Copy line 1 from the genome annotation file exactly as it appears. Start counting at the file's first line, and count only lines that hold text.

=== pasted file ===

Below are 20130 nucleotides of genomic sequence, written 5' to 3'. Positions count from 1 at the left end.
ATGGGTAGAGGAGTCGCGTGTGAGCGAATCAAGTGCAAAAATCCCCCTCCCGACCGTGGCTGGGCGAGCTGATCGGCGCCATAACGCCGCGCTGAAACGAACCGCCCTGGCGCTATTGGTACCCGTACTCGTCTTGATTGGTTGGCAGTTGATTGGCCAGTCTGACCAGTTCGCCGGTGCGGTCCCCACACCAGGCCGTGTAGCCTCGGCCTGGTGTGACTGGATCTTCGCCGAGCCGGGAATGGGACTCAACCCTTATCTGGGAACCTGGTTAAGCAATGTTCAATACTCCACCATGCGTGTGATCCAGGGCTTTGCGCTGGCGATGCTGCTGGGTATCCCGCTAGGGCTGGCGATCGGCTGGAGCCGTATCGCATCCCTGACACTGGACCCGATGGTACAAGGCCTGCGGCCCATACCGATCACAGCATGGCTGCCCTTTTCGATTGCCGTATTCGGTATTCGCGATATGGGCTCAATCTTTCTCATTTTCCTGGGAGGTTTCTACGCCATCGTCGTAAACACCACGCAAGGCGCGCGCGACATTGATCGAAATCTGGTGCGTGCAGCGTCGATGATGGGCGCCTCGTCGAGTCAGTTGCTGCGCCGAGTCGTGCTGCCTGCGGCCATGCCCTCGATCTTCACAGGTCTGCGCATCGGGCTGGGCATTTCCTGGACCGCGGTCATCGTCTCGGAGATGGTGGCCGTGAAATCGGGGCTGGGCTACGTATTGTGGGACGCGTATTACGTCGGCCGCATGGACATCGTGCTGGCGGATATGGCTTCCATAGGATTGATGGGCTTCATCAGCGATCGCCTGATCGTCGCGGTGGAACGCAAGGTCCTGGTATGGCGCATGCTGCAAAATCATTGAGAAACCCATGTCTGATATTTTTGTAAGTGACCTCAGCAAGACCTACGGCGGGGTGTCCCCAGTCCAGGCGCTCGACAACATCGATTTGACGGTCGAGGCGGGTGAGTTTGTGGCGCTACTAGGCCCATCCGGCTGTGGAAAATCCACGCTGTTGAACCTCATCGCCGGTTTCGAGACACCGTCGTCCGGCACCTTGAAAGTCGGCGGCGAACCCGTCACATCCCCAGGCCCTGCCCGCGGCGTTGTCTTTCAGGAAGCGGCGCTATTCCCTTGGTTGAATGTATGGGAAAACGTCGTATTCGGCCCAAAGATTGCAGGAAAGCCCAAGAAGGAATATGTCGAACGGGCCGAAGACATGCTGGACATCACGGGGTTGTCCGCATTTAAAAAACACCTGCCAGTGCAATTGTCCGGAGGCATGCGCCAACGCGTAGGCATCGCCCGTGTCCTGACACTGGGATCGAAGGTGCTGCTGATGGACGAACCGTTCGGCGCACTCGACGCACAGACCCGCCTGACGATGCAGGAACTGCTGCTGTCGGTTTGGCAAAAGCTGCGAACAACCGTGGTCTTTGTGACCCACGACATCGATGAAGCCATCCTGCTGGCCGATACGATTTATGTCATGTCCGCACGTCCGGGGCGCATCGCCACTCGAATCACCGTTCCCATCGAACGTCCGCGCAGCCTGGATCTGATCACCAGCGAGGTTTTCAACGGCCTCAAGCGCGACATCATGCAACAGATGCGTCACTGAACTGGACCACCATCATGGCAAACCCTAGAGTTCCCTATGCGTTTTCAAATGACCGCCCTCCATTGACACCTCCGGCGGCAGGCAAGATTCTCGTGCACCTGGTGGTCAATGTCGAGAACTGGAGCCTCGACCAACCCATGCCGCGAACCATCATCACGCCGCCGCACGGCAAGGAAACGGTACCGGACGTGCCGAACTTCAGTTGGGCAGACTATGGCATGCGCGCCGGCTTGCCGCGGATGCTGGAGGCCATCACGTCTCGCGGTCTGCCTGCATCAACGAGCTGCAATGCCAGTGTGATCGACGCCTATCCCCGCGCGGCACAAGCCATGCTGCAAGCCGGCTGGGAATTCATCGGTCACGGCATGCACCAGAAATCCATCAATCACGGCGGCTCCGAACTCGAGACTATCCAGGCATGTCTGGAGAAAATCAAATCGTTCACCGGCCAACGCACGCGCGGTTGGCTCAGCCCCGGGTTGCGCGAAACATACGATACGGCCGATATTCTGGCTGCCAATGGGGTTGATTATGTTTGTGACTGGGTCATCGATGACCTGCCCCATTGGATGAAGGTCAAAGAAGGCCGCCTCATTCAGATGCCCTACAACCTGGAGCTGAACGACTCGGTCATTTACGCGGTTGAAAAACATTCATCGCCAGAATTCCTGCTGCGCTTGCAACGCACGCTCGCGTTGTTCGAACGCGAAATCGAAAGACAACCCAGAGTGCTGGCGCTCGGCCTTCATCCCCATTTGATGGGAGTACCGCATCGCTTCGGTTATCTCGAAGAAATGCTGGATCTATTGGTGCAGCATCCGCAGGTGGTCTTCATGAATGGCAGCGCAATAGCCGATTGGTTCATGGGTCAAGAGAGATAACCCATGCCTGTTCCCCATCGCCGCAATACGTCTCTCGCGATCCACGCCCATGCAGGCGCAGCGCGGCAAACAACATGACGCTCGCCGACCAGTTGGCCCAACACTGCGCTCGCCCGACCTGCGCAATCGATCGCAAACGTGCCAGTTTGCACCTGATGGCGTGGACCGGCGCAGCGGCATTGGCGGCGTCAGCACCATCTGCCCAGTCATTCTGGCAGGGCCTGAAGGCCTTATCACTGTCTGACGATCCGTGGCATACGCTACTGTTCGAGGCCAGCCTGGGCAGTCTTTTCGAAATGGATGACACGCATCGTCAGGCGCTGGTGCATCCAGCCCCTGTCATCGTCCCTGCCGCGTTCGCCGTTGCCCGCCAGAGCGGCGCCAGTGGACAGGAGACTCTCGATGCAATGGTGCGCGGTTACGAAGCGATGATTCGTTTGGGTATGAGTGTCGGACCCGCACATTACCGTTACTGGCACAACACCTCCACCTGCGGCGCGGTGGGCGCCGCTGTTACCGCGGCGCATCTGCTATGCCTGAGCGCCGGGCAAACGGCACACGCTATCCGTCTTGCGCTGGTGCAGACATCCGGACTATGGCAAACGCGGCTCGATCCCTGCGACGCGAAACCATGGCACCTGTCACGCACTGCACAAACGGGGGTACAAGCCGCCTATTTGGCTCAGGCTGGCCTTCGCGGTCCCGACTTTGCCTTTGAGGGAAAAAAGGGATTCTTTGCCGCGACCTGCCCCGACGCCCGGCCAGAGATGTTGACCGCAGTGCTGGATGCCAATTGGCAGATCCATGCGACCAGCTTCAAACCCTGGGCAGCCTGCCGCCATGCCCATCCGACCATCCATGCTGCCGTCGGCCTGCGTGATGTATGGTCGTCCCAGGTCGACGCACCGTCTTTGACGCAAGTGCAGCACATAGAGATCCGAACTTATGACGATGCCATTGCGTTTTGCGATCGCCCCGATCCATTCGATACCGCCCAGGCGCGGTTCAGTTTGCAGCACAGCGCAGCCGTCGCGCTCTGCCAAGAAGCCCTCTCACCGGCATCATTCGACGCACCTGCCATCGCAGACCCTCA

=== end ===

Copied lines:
Below are 20130 nucleotides of genomic sequence, written 5' to 3'. Positions count from 1 at the left end.